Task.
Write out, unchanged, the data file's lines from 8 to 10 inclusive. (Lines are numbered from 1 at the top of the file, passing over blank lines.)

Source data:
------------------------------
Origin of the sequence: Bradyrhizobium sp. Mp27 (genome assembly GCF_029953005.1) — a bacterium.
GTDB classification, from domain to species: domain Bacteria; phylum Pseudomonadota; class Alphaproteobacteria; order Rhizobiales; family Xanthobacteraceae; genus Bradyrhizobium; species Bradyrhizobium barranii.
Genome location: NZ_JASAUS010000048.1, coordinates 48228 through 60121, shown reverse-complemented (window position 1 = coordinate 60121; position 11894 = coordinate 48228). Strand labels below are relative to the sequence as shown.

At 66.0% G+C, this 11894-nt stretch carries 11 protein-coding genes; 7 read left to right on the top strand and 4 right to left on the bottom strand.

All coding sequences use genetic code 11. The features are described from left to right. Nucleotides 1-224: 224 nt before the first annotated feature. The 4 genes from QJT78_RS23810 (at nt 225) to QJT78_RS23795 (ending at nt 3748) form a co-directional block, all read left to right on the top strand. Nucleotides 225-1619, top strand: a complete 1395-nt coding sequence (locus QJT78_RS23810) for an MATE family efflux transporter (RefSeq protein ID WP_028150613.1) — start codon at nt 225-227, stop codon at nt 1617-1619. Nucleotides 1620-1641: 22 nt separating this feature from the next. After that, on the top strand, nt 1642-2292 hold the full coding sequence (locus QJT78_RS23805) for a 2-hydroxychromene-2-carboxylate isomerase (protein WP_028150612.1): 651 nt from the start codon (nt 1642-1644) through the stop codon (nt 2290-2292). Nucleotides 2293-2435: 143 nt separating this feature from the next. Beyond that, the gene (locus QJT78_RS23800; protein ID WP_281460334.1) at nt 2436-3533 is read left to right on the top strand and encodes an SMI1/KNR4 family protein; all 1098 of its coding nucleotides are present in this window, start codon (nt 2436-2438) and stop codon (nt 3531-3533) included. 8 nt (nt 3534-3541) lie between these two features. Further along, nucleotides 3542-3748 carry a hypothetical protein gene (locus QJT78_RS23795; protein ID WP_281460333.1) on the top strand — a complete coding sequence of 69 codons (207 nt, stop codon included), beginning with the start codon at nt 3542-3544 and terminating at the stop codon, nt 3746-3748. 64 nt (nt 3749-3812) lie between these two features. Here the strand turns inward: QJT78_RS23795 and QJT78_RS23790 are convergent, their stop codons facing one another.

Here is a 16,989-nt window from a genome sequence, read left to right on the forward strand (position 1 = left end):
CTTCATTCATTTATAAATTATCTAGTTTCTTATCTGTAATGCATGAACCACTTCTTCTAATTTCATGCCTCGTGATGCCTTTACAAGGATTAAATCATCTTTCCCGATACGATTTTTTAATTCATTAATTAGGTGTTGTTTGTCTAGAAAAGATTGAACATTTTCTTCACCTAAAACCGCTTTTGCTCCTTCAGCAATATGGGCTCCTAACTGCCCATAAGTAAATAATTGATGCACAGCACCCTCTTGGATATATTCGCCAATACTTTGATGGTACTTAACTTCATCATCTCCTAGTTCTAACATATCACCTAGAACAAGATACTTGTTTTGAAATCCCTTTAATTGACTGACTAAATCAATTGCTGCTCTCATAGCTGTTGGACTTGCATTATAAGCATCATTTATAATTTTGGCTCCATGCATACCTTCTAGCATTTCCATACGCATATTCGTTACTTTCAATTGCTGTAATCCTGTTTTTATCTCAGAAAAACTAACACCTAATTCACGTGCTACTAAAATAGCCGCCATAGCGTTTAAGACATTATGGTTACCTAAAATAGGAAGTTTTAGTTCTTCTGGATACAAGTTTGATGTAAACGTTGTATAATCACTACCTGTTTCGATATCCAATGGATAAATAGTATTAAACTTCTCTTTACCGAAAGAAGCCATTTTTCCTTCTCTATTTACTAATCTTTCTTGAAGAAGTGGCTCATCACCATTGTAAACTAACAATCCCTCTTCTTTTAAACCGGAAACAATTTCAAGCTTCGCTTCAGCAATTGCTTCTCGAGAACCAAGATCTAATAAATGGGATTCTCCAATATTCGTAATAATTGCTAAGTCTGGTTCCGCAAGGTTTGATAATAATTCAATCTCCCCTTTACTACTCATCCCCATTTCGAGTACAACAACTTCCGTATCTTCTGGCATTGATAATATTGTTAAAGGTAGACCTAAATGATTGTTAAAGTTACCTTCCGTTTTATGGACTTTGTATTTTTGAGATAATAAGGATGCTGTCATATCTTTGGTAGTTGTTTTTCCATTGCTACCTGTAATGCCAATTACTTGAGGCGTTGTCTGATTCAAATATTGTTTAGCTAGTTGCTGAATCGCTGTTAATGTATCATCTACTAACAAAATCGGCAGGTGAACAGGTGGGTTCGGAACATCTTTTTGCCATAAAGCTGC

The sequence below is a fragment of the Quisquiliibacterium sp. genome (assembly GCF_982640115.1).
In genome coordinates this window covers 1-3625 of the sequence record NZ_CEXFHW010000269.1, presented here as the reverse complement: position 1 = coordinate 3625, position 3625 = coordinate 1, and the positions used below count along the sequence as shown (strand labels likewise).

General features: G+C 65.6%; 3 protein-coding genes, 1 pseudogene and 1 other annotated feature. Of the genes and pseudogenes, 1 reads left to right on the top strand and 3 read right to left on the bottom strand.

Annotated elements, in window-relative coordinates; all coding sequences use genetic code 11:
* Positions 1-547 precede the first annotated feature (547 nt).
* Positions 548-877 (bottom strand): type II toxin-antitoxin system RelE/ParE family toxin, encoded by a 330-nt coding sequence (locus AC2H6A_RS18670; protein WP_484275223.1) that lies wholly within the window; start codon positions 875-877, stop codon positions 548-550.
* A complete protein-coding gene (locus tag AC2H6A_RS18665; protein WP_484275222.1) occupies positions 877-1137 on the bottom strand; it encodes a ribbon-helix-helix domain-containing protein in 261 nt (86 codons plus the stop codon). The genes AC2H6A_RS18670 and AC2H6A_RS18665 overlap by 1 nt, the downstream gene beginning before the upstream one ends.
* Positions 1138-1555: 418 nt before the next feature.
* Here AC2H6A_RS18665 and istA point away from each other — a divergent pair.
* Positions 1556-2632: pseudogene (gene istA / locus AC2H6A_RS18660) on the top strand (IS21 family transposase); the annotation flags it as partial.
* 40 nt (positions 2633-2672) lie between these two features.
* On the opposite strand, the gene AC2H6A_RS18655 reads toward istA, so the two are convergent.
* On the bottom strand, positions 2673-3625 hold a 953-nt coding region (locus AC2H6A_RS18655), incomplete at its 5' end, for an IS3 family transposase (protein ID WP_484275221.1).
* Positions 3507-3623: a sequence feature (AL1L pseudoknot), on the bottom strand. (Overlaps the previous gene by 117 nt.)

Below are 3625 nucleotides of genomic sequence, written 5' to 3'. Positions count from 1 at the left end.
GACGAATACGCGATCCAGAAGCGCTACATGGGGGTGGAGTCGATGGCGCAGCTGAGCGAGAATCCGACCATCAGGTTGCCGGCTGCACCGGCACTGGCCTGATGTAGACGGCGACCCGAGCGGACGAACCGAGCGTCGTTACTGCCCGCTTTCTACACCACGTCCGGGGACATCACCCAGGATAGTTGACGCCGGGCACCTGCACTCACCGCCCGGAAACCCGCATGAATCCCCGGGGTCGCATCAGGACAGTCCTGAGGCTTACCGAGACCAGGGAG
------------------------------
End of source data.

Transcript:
The sequence below is a fragment of the Quisquiliibacterium sp. genome (assembly GCF_982640115.1).
In genome coordinates this window covers 1-3625 of the sequence record NZ_CEXFHW010000269.1, presented here as the reverse complement: position 1 = coordinate 3625, position 3625 = coordinate 1, and the positions used below count along the sequence as shown (strand labels likewise).

General features: G+C 65.6%; 3 protein-coding genes, 1 pseudogene and 1 other annotated feature. Of the genes and pseudogenes, 1 reads left to right on the top strand and 3 read right to left on the bottom strand.